UK consumer spending declined in November with the economy still seemingly concerned with more Brexit uncertainty and very mixed political messages from the extreme left and right of UK politics. For the UK hospitality industry, the ending of freedom of movement, if the conservatives are re-elected, looks likely to worsen an already precarious people and skills shortage across the industry.
UK Consumer spending in November grew by just 0.9 per cent year-on-year, representing a decline in real terms when accounting for inflation, as restrained expenditure continues ahead of Christmas.
Data from Barclaycard, which sees nearly half of the nation’s credit and debit card transactions, reveals that spending on essentials showed no movement at 0.0 per cent – as fuel spending dropped by 3.1 per cent and supermarkets rose marginally by 1.0 per cent.
Spending on non-essentials was up 1.3 per cent, presenting a mixed picture across the board for retailers. As shoppers continue to seek out value for money, discounts stores were a bright spot with 6.9 per cent growth while department stores saw a sharp drop of 5.9 per cent, and electronics and clothing retailers fell by 5.0 per cent and 3.3 per cent respectively.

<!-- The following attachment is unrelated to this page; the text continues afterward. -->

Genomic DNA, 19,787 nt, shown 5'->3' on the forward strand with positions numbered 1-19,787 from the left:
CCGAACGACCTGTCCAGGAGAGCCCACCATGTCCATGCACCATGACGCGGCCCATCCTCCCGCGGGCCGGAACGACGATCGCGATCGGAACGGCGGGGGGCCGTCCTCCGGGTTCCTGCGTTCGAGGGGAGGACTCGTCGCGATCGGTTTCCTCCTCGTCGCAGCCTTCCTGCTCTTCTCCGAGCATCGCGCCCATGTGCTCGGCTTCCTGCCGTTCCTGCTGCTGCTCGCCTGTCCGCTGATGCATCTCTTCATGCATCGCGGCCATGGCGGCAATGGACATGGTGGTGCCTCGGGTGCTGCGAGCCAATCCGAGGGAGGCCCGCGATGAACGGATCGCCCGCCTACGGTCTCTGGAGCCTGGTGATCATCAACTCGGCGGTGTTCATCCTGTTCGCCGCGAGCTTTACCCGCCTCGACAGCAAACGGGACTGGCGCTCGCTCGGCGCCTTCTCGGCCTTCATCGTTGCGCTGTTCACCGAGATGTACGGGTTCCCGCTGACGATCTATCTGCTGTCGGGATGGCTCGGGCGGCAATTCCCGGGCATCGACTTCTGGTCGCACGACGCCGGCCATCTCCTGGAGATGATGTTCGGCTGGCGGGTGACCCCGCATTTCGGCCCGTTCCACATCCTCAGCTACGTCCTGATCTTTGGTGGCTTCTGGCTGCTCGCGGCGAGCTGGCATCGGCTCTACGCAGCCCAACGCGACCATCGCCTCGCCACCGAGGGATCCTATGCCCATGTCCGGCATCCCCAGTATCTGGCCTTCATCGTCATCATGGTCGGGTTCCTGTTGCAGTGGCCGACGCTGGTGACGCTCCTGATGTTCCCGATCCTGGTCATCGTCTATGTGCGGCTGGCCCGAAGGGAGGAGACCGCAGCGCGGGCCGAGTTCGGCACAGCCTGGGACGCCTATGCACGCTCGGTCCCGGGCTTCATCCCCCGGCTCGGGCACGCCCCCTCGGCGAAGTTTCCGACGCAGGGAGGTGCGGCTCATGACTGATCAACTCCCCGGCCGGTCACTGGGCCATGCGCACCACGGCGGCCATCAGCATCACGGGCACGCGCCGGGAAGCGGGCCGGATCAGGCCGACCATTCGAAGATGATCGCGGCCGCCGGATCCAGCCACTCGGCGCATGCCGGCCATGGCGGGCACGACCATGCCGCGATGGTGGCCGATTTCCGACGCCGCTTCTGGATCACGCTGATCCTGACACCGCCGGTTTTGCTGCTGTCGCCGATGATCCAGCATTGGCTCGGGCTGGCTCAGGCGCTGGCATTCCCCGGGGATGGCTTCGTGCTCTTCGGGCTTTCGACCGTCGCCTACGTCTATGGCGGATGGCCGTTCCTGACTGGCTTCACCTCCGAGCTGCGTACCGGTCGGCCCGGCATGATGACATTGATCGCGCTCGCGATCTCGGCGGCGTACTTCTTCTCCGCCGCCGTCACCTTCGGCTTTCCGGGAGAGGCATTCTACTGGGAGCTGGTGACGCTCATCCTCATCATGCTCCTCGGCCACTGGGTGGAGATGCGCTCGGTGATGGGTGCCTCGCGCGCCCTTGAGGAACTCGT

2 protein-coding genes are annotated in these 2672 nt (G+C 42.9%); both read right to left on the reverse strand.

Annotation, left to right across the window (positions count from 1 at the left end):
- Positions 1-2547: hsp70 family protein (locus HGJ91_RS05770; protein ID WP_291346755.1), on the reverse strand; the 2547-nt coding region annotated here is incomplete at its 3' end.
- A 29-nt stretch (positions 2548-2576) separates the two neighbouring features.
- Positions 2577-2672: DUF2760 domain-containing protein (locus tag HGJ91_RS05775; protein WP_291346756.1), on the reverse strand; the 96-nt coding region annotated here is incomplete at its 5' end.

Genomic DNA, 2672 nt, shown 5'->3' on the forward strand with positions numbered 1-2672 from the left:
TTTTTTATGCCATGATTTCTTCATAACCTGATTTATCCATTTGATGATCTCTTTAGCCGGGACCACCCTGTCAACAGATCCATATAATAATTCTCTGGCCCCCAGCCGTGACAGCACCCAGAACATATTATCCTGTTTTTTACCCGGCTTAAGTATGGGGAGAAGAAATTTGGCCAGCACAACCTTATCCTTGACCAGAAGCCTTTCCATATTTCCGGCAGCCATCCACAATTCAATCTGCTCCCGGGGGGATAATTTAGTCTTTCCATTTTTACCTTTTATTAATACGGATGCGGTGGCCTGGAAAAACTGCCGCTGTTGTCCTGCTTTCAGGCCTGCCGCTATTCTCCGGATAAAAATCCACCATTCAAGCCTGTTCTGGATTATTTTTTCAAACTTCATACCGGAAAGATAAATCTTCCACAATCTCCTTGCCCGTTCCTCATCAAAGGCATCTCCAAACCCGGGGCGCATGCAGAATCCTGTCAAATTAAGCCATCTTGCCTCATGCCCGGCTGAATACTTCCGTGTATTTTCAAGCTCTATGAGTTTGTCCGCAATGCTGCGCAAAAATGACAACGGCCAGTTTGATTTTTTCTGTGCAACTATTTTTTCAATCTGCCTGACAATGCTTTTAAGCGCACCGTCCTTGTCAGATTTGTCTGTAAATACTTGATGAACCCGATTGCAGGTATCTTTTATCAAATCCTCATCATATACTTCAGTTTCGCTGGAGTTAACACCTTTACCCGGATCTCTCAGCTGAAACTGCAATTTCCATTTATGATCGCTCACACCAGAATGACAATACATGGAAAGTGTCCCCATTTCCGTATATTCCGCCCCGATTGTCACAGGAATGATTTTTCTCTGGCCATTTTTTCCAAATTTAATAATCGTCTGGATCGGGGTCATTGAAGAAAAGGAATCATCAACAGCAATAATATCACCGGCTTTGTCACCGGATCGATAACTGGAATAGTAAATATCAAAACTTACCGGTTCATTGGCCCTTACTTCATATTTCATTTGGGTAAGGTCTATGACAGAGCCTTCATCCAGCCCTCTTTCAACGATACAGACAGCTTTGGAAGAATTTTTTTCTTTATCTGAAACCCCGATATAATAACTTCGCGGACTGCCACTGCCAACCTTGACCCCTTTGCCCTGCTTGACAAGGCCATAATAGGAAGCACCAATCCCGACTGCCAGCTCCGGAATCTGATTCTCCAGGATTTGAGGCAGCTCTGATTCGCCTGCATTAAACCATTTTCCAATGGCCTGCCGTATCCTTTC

Consumer spending in bars, pubs and clubs saw good growth at 8.7 per cent as Brits enjoy nights out with friends and family. However, this did not bring any relief to restaurants, which declined by 5.2 per cent. Takeaways and fast food, meanwhile, saw a rise of 11.4 per cent as the colder weather and longer nights saw diners take advantage of food delivery apps over venturing out for a meal. Click and Collect services are a key driver here as many restaurants adapt to meet the opportunity.
In line with this trend, digital content and subscriptions continued to show strong growth, up 14.6 per cent – a marker of services such as Netflix and Amazon Prime continuing to rise in popularity.
Meanwhile, entertainment contracted by 13.0 per cent, driven by a downturn in spending on shows and concerts, possibly in part due to the ongoing impact of ticket resale legislation.
Consumers remain prudent ahead of the festive season with 36 per cent intending to spend less than usual on Christmas this year, with 42 per cent of those cutting back saying it’s because they are looking to spend less money overall.
What’s more, 55 per cent of Brits are now concerned about potential rising prices of everyday goods impacting their ability to spend money, an increase of 4 percentage points from last month.
With an election on the horizon, this caution is reflected in overall consumer attitudes. Positive sentiment about the UK economy remains low, with only 31 per cent of UK adults expressing confidence – dropping to just 27 per cent for those aged 18-34.